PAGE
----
NO. That is why it is critical to work with an agent that has extensive experience at getting Short Sales approved. From the presentation of the Short Sale package to the lender to working with the lenders Loss Mitigations Department, I know how to keep the file moving towards approval. The first step is to get pre-qualified for a Short Sale.

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  • I have two loans, can I still do a Short Sale?

    Yes. We can work with both lenders (many times the same lender hold the 1st and the 2nd loans) to put together a Short Sale transaction. Even if the value of your home is below the balance of the 1st mortgage, we can normally get the two lenders to cooperate. In the end, neither lender wants to own another home through foreclosure.

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  • My property is in rough shape and needs work, can I still do a Short Sale?

    Absolutely. In fact, lenders are more motivated to do a Short Sale on a property that needs work than on a property that doesn’t. The lender knows the risk of loss goes up when they foreclose on a property that needs lots of work. Aside from expense of completing the work, lenders are simply not set up to get the work done. They are in the loan business, not the fix it business.

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  • Can the buyers pay me money for doing the short sale?

    NO! If the bank finds out the buyer ‘gave’ you money later on, you could have the bank coming after you for FRAUD. If you find you are a candidate for a short sale, please don't waste anymore time.

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  • My brother(niece, daughter, friend, etc) is a Realtor, Can't I just use them? ?

    I can completely understand why you may want to list with them, however it is very difficult to sell a home in which the seller owes more money than the property is worth. I am specially trained to deal with your lender and negotiate with your bank to accept less money for your house than you owe. If it is already listed with someone you know I would be happy to offer them a Referal fee.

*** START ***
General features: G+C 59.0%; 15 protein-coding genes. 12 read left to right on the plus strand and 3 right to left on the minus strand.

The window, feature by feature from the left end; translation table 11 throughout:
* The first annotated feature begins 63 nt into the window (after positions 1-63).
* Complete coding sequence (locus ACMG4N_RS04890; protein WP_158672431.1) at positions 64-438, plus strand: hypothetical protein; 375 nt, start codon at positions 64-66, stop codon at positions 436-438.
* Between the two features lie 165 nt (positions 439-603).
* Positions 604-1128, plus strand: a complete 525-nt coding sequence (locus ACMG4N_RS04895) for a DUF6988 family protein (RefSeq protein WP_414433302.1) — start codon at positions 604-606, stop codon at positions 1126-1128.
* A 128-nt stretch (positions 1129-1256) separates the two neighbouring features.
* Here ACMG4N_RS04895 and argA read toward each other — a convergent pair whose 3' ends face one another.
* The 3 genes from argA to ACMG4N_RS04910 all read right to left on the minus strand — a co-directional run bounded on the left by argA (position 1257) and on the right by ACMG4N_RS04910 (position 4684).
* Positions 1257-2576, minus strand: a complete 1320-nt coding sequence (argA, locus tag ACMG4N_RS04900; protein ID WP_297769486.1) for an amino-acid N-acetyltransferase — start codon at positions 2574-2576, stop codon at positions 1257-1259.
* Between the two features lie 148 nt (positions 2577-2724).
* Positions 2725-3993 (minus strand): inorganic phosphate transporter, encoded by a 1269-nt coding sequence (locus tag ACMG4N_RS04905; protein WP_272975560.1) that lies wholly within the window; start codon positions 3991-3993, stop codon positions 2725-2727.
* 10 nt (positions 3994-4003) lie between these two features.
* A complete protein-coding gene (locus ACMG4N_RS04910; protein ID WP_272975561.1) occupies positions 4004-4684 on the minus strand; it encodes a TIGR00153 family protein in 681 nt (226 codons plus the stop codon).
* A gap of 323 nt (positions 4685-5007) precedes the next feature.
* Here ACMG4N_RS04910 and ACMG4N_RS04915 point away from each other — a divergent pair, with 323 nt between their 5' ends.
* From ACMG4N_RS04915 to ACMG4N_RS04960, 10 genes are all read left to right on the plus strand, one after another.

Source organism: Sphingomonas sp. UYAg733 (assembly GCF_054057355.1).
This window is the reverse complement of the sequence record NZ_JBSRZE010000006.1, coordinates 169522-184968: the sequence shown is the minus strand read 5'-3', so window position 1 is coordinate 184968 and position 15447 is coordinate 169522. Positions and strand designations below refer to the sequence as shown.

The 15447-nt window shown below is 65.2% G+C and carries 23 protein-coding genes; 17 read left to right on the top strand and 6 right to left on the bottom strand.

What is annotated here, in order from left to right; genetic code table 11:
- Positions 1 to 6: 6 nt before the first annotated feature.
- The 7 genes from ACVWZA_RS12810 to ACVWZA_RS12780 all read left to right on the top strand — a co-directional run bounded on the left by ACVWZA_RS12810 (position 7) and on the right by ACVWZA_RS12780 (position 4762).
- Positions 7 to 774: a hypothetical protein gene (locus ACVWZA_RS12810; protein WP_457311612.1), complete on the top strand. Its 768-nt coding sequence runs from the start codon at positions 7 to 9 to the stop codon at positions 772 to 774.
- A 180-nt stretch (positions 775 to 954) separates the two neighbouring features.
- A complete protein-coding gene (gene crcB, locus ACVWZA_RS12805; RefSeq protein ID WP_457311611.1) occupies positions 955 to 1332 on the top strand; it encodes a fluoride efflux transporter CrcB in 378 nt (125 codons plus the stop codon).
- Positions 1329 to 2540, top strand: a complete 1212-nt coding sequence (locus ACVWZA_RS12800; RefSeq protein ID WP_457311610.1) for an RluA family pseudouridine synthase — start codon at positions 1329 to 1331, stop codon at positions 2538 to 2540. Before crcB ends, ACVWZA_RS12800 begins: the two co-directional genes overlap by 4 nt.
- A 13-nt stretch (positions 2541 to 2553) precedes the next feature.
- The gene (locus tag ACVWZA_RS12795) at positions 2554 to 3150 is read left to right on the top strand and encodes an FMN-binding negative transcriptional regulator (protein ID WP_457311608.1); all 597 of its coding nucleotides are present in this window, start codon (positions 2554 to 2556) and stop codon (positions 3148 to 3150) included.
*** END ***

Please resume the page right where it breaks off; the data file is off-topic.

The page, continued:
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  • I don't really care anymore, can't I just walk away from the house?

    Just because you walk away from your house doesn't mean you walk away from the debt. If your house goes through foreclosure, the bank will send your house to auction. You will be at the mercy of the bidders and they start low. You could be stuck with the difference. Walking away from your house means you lose control. With a short sale we try to minimize the damage. We market the house to get the best price for your home in TODAY's market. Then we negotiate with your lender so you hopefully walk away with out a deficiency judgment (owing the bank money still). Long after your foreclosure (2 Years, 5 Years, 10 Years), a foreclosure can still be affect you credit. You may not care today, but down the road you will when you are trying to buy a new car, refrigerator, or your next house.

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  • How will a does this all effect my credit score?

    A Short sale can drop your credit score 50 to 100 points. Late mortgage payments will be reflected on your credit report for seven years, but the negative impact on your FICO score will decrease as the late payment recedes into the past. When you sell your home for less than you owe on it and your lender writes off the debt, your FICO score will drop between 80 to 100 points. It will take approximately 18 months of consistent on-time credit payments to restore your credit score to a level where you will be able to get a new mortgage with good interest rates and terms. If your home is lost to foreclosure or you give it back to the lender via a deed in lieu of foreclosure, your credit score will go down by 250 to 280 points. A short sale minimizes the damage done to your credit and allows you to get back to good credit faster.

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  • How long will it take to sell my house?

    In any market it takes time. The key is to get your house on the market as quickly as possible. The sooner the better. Location, condition, and price can affect how long it takes to sell. If you have missed one or more payments or are about to miss a payment, contact us quickly so we can help you with your options.